Anime North 2018 Post Mortem

My last of 3 shows in 30 days, complete! Now I can relax….sort of! More like, now I have a month to catch up on all the client work I’ve been juggling, plus work on my next book (Darkness In Her Reach). I finally feel like I’m returning to some kind of (relative) normal. Is this what May is going to be like for me, forever?

To follow my sales journey and to see how I did at past conventions, click here for the full list of articles.
I talk conventions with my BFF on my new podcast, BUSINESS BFFs. Listen here.

General Impressions

I’ve been on the waitlist for Anime North for a year and a half and I was offered a table in the merchandise section a couple of months before the convention. Now, I’d much prefer to be in artist alley, but I took the expensive booth just to get my foot in the door. I hadn’t done a Toronto show yet, and I’d like to do more Ontario shows in general, just to continue spreading the brand across the country. I’ve done well in Calgary, I’ve done well in Nova Scotia (where I’m from) and now I need to bulk up Central Canada.

But May was a crazy month. Since late March, I’ve been working non-stop, including most weekends, juggling all my client work and my Faery Ink Press work too: getting The Emerald Cloth ready for release and doing three big shows in a month with only a week and a half of “rest” (aka, work) in between, PLUS getting a cold—my body can only take so much!

This is the life I chose, though. So I worked, worked, worked, and hopped on a plane to Toronto, a place I haven’t been in eight years, since I graduated Humber College and started my publishing career.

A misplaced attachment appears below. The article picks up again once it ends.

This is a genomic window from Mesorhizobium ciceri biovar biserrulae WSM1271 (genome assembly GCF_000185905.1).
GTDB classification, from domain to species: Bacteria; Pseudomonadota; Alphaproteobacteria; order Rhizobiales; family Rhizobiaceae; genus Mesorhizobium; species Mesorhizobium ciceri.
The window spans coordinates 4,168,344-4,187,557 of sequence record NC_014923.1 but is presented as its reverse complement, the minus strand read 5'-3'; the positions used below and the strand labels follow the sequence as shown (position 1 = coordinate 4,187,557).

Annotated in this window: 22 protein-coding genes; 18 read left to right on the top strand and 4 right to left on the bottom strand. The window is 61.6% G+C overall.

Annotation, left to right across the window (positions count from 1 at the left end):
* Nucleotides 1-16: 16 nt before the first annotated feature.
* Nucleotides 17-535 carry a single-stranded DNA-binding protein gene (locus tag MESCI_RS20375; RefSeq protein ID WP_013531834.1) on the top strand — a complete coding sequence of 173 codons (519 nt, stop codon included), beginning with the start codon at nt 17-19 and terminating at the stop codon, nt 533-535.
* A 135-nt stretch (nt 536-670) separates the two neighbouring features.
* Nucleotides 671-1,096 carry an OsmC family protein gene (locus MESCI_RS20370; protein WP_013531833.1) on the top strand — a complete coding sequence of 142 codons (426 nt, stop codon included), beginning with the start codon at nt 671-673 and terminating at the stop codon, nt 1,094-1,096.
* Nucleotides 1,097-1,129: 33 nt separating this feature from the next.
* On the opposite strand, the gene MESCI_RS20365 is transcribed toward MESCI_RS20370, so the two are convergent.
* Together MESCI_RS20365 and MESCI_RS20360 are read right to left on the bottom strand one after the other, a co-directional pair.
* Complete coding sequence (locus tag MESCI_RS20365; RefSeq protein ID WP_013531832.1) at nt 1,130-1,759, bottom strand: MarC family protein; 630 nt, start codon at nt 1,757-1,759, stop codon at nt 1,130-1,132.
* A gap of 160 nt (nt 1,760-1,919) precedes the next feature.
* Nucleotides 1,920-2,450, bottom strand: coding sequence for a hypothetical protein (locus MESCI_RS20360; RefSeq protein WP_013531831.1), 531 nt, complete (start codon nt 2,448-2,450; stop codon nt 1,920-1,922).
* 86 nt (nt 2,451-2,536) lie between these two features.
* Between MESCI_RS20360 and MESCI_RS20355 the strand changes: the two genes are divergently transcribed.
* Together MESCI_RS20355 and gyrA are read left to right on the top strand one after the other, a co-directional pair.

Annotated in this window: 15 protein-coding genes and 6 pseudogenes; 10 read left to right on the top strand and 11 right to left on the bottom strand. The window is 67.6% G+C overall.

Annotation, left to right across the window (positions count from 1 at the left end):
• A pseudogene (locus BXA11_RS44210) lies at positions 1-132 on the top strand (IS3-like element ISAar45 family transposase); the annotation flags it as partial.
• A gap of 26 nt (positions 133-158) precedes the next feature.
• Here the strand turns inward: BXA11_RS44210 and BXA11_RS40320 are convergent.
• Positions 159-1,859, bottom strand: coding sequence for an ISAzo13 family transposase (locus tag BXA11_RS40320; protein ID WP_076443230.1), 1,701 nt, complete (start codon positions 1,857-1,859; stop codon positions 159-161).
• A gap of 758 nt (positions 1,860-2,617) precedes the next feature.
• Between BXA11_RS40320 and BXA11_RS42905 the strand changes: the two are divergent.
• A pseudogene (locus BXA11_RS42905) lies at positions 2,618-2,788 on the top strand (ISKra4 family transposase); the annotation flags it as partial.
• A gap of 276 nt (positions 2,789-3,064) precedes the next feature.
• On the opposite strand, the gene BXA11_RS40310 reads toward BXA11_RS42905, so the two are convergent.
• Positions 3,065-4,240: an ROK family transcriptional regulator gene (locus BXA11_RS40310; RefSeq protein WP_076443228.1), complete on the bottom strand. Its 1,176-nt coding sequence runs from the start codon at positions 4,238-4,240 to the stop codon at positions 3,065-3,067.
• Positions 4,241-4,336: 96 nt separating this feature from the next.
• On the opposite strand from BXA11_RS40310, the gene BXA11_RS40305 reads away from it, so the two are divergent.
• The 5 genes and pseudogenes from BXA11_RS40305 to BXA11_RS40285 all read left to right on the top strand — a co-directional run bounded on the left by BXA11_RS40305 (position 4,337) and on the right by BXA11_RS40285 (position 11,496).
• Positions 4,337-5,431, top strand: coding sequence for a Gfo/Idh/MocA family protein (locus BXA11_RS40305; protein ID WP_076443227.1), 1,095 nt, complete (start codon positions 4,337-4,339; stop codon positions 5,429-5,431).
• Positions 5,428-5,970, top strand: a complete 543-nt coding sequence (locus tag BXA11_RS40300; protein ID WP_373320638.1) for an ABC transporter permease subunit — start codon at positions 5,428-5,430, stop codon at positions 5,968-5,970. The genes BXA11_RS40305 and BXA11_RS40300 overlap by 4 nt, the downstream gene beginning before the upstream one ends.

Location

What I imagined and what the show ended up being were two very different experiences. With all the regulations and the rules, I was expecting an experience closer to my craft shows: hands-on staff, fire marshals running around, friendly creative entrepreneurs. Instead, it was closer to my larger comic con experiences (get in, set up, get that show on the road). It was also the VERY FIRST TIME I was asked to verify my identity upon check-in. So…good on you, Anime North.

I was fortunate enough to have HELP for this convention! I rolled up to the building in style with my friend Brianne and her partner, Jake. YAY. There were no table numbers on anything, nor did I receive a map, so I had to ask exactly where my spot was. Set up, otherwise, was painless and took far less time than I expected.

Because I was in the dealer’s area, I had a 10×10 space with pipe and drape. And a table that had NO space on either side to enter or exit. So, like in Edmonton, I had to CRAWL beneath my table to get in and out. I basically only brought dresses with me to this convention, so that was also fun.

Display

Nothing new here! Basically just copying what I’ve done for the past few cons.

I’ve seen people sharing my links around in response to those looking for unique ways to display their products! I will say, I’ve had this nesting wooden box set for a year now, and it’s taken quite a beating. The new shelving set my sister made has different paint that doesn’t scrape as easily, but still, you put wood in a suitcase and give it a tumble, and it will eventually break. The good thing about it is it’s relatively durable, in that it can hold the weight of my books, and they’re lightweight—when they’re empty, I can lift them easily. Remember that I put all of this in my suitcase!

We’ll be rolling out a smaller set of boxes for the next few conventions, which I think is better for book display.

Sales

I exceeded my minimum target for the con, though I was hoping to sell more! As I predicted, most of my sales were for single first books. The Violet Fox and Stars In Her Eyes were nearly neck-and-neck, but The Violet Fox beat out Stars In Her Eyes this time—in fact, it sold out! Fortunately it was within the last few hours, but still, I probably could have brought 10 more and sold them all. I even sold far more Violet Fox bundle sets. I expected more sales of the Sparkstone Saga, just for the artwork, which was admired by many, but I think the fantasy just beats out the science fiction with this crowd. The Violet Fox is really selling well, I need to remember to always bring way more than I expect so that I stop selling out!